PhotoParade Essentials 5 Standard Edition
PhotoParade Essentials lets you share pictures in a slide show on CD or via e-mail. Add pictures from your PC to a PhotoParade Gallery, and then turn the Gallery into a slide show. By right-clicking on images, you can add captions and voice narration, and perform minor image editing tasks like cropping and red-eye removal. Choose from a wide range of musical themes or add music from an MP3 or WAV file.
For instant messaging fans, Hello, from the makers of Picasa, is a welcome tool. It lets you share pictures interactively with other Hello subscribers in a text-chat environment. It’s a great way to talk about your pictures online. When you select an image and type in the chat window, a thumbnail appears with your text, making it easy for online friends to associate your comments with a photo. And if you open your friend’s View window, you can see which of your sent images they are browsing, so you can jump in with text commentary.
Share in Print
Power Print 2.10
$34 (free trial)
Power Print delivers more options for creating prints of photos than any editing suite or drugstore. Tell Power Printer what drive letter Windows uses to refer to your digital camera, and you can select all of your pictures–while they’re still in the camera–for printing at any standard size. Or drag a bunch of images to the list of print sizes on the side of the screen to print them automatically at just the size you want. Power Print also arranges them on the page in the most space-efficient way.
Digital Camera Poster Creator 2.03
$29 (free trial)
What good is having an 8-megapixel camera when the biggest print your printer can make is 8 by 10 inches? Digital Camera Poster Creator
is a low-cost alternative to buying an industrial press–it lets you make posters by tiling together sections of the picture. The final poster size is determined by the size of each tile and the number of tiles you print. Don’t forget to keep an eye on the resolution and the quality status–Poster Creator not only advises you on the final dpi at various sizes, but it also makes a general assessment, such as “good quality” or “fair from a distance.”
You won’t get great-looking posters using Digital Camera Poster Creator unless the various tile pages line up properly when printed. To fine-tune your prints, choose Tools, Edge Calibration and print a test page. Then save a profile that indicates how close to the edge of your paper your printer can print.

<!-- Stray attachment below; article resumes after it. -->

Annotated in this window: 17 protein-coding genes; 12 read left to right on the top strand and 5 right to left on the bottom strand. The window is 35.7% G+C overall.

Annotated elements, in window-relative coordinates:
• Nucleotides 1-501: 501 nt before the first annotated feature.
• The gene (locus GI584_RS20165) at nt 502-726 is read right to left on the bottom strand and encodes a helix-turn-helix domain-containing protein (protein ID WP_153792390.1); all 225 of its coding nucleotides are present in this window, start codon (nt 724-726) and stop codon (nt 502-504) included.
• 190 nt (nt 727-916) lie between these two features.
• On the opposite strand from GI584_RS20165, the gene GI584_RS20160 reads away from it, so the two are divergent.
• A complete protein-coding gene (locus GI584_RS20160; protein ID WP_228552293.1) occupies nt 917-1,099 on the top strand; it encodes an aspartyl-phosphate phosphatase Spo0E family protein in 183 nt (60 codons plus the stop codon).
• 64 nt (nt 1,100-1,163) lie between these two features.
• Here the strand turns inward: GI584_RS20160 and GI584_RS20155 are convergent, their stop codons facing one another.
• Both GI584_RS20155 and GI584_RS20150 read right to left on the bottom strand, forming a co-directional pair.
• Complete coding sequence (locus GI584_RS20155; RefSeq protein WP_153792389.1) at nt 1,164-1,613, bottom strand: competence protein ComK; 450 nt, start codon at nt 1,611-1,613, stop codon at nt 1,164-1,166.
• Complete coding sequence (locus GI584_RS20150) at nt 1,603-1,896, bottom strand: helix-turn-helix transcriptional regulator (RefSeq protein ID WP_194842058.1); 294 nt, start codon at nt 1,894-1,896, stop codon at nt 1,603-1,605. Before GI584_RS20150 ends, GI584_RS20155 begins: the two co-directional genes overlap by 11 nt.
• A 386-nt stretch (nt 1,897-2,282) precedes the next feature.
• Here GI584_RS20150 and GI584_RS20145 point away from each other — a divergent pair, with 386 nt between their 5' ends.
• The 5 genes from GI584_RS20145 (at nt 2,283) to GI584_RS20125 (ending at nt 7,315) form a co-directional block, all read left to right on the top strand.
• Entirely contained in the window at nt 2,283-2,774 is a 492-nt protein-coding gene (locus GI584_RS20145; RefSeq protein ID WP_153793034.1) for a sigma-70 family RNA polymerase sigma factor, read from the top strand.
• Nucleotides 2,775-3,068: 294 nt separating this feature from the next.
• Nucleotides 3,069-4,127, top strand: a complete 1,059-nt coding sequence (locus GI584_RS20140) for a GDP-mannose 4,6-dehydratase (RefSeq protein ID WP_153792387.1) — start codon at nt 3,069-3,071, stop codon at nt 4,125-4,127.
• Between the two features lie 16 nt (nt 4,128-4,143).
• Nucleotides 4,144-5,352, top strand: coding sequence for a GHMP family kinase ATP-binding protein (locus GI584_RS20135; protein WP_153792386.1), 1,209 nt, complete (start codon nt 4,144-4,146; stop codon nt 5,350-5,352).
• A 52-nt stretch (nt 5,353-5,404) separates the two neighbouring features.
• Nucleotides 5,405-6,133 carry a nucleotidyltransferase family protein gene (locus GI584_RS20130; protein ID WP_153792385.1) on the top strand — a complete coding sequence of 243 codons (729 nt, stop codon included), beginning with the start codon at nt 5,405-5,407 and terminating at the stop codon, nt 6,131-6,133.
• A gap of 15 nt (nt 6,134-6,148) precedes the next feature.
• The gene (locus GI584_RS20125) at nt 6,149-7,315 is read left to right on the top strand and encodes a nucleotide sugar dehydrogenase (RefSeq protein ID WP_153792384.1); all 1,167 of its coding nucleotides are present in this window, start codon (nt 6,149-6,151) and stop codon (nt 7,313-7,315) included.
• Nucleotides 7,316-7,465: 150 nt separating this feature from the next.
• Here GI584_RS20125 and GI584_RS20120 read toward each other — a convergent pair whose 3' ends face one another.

Perfect Pictures With Plug-Ins
Many image editors, including Photoshop Elements, Jasc Paint Shop Pro, and Ulead PhotoImpact, work with hundreds of standard Adobe plug-in filters. When you see eye-poppingly clever digital effects in photos, they probably were made with plug-ins. Here are seven of the best.
Xenofex 2 delivers more than a dozen of the most outrageous digital effects you’ll ever see. Add realistic lighting effects, populate a clear blue sky with clouds, or place your scene inside a television screen. $129
LensDoc can correct problems that your camera lens causes. If your photos suffer from barrel distortion or pin-cushioning, LensDoc can straighten the warped lines. $98
Focus Magic has just one mission in life: to sharpen your pictures. It’s tuned to remove unwanted blur from your pictures without merely adding contrast to edges in your scene. This is the approach of traditional tools like Photoshop’s Unsharp Mask. $45
Pxl SmartScale lets you save images at sizes much larger than their original dimensions. Thanks to some fancy mathematics, you can print pictures at otherwise off-limits sizes. $200
Puzzle Pro turns digital photos into jigsaw puzzles-on screen or for real. Puzzle Pro can save each puzzle piece as a separate file, so you can even create a table-top
version of the puzzle if you want. $50
RedEyePro goes beyond the normal red-eye removal function found in most image editors. It preserves glints and reflections while removing the evil red glow. It can even remove the corresponding green-eye effect that plagues photographs of some animals. $39
AutoEye 2.0 is a more effective tool than the red-eye removal filters of all the big applications except Paint Shop Pro. It restores lost color, recaptures detail, corrects brightness, and eliminates moiré patterns. $129
Photo Editors Have Different Strong Points (chart)
Each of these four full-featured applications excels at something, but which excels at the particular features you’re looking for? Here’s how each package rates in six major feature categories.